Seven years ago this month, while I was at Rainforest Action Network, we were working with several hundred California residents who were fighting to prevent their electric cars from being seized, crushed and sold for scrap. These vehicles were fully functioning, economical and, because they were electric, didn't use a drop of gas. Yet they were being pulled off the roads by major automakers—over the objections of the people who loved driving them. We didn't save all those cars back in 2005, but we did see more clearly than ever that if we want to move America beyond oil, then we need to jump-start the American auto industry.
Fortunately, times have changed. Today, I testified at an U.S. EPA hearing in San Francisco to support proposed standards that would raise vehicle efficiency to 54.5 miles per gallon, with electric vehicles as one of the primary ways to meet this goal. Here's my brief testimony....
Good morning, everyone. Welcome to California. I'm Michael Brune, executive director of the Sierra Club. The Sierra Club is our nation's largest and most influential grassroots environmental organization. We were founded by John Muir, who sought to defend Yosemite Valley and help create and expand Yosemite National Park. Today, nearly 120 years later, the Sierra Nevada range—like every other ecosystem in America—is suffering from the impacts of climate destabilization. It's just one reason why these standards are so important.
I want to thank EPA and NHTSA for the opportunity to testify today. I appreciate the incredible amount of work you and your staffs have put in along with California's Air Resources Board to make these historic standards possible.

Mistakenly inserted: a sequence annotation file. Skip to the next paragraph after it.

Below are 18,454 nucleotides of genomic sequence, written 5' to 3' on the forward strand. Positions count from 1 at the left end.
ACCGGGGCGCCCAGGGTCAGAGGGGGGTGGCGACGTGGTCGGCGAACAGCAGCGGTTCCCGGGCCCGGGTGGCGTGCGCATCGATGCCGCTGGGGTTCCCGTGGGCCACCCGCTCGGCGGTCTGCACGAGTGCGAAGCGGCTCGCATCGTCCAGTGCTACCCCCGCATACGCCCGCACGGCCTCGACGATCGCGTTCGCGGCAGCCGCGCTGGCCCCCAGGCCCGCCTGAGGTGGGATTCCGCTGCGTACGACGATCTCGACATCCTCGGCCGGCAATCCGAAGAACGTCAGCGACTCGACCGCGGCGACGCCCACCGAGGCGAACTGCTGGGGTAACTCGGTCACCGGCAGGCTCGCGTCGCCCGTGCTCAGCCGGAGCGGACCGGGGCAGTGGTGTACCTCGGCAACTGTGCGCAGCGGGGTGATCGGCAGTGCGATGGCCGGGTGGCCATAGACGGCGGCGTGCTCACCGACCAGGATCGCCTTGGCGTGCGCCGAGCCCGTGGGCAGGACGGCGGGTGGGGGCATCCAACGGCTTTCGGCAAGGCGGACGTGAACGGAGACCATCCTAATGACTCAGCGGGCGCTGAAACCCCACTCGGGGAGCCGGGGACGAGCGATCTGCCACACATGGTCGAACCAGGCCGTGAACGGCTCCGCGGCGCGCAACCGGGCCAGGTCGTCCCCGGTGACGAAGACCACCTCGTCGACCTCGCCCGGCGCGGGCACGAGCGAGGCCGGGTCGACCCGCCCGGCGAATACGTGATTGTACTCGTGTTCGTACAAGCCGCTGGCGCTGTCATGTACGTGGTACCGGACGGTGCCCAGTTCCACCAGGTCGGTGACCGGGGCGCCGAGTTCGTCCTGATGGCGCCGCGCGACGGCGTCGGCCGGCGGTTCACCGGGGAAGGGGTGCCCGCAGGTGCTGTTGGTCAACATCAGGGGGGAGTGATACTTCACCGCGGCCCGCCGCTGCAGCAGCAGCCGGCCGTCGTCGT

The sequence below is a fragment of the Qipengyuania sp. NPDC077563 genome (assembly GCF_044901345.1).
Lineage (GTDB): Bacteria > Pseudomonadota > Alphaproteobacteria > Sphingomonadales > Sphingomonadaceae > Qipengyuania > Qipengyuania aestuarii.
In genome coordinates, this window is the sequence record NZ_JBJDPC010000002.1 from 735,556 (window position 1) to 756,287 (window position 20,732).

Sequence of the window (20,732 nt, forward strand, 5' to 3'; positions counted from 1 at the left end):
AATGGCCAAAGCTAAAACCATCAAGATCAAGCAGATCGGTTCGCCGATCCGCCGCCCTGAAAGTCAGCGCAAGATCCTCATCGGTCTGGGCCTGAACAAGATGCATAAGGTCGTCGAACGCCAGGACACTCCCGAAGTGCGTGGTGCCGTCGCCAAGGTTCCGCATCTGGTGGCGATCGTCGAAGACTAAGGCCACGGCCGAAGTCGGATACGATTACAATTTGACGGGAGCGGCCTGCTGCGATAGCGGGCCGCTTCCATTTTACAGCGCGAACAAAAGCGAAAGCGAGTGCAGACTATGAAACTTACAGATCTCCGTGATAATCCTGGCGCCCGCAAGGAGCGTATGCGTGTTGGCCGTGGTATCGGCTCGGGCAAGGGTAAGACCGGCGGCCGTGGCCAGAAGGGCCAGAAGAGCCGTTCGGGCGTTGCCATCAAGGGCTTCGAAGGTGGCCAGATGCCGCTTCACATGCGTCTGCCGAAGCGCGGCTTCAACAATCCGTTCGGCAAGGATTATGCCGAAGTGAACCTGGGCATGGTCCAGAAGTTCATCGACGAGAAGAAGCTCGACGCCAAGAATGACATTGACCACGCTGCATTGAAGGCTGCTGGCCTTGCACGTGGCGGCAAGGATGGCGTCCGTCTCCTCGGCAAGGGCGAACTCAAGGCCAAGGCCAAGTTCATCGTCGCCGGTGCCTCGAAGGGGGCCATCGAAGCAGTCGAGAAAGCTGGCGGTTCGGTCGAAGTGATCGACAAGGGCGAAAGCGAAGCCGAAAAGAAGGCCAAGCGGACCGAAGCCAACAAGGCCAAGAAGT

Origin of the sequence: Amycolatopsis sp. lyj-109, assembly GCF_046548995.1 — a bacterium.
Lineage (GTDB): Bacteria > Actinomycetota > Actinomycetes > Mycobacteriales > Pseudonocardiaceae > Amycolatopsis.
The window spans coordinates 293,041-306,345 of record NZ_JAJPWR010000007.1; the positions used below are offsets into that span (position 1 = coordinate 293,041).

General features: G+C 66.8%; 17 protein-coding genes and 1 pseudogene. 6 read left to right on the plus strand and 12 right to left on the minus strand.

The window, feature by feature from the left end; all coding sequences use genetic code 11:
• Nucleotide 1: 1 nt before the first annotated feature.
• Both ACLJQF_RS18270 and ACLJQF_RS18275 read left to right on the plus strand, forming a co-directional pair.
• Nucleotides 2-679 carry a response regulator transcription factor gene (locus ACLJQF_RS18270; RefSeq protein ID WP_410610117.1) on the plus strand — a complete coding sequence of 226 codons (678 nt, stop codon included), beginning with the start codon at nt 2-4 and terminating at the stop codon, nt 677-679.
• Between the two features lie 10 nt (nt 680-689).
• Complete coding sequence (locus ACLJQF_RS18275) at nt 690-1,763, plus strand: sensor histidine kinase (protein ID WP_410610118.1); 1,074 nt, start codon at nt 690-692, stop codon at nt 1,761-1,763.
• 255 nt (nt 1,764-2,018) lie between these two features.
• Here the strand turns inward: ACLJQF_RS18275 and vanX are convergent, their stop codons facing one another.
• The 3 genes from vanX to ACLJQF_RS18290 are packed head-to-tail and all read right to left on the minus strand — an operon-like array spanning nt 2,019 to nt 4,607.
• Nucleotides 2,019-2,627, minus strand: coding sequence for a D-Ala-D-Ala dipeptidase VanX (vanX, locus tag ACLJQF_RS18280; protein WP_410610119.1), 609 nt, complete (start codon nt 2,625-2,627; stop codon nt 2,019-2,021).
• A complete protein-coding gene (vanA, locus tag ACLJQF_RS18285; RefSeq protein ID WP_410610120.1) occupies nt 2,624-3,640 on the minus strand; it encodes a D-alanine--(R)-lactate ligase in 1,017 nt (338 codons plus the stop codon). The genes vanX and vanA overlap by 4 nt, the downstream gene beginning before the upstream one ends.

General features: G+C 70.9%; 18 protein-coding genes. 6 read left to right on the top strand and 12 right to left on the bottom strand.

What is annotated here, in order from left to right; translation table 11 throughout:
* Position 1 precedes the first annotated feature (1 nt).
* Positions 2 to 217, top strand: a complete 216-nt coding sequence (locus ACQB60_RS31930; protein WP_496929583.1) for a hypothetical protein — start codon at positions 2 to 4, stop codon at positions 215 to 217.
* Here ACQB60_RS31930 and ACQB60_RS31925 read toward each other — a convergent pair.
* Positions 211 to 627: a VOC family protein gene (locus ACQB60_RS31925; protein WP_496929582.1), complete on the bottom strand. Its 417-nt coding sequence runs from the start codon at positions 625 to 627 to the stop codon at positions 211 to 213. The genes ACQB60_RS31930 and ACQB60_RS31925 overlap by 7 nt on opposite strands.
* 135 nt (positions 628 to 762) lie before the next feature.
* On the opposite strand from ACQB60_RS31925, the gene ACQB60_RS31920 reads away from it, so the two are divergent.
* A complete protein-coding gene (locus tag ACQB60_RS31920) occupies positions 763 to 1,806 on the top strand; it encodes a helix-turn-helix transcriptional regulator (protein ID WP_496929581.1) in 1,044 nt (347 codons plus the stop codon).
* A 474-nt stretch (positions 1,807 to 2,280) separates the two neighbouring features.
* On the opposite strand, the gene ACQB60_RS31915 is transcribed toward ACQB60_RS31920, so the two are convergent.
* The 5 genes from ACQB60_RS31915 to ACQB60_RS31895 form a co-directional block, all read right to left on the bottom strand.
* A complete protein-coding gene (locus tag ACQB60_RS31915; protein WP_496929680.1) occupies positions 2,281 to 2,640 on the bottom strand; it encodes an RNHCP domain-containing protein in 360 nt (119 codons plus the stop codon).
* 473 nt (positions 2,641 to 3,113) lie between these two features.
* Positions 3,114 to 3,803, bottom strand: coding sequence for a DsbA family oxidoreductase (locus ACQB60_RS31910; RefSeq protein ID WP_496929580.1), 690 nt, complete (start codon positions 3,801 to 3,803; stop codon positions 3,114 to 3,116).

I'm here today because our dangerous addiction to oil is threatening our quality of life by draining our wallets at the gas pump, polluting our air, and devastating our climate. Every day, we send nearly $1 billion overseas for foreign oil—wasting money that should be fueling American innovation and investment in growing industries like clean energy. Our oil addiction fuels the climate disruption that is increasing the number and intensity of severe droughts and devastating storms. It also puts our troops at risk around the world, and our families' health and security at risk here at home.
That's why these new fuel efficiency and carbon pollution standards for new cars and light trucks are such a big deal. President Obama's proposal to double the efficiency of America's cars and light trucks is the biggest single step we've ever taken to move America beyond oil. In 2025, American families will get to buy cars and light trucks that average 54.5 miles-per-gallon, and emit no more than 163 grams per mile of carbon pollution.
That's a big win for all Americans. To put this in perspective, the average family buying a new car in 2025 will save more than $3,500 at the pump—even after paying for fuel-saving technology. In 2030, Americans will use 1.5 million fewer barrels of oil every day, the same amount we imported from Saudi Arabia and Iraq in 2010, and cut carbon pollution by an amount equivalent to shutting down 72 coal-fired power plants for a year.
The shift we have seen over the past few years in our auto industry is worthy of recognition. The United Auto Workers—the backbone of the American manufacturing industry—strongly supports these standards, as do Ford, GM, Chrysler, and the other major automakers. The industry is already enjoying a rebound, with new jobs in Michigan and across the Midwest; by 2030 these standards could create nearly half a million jobs across the country.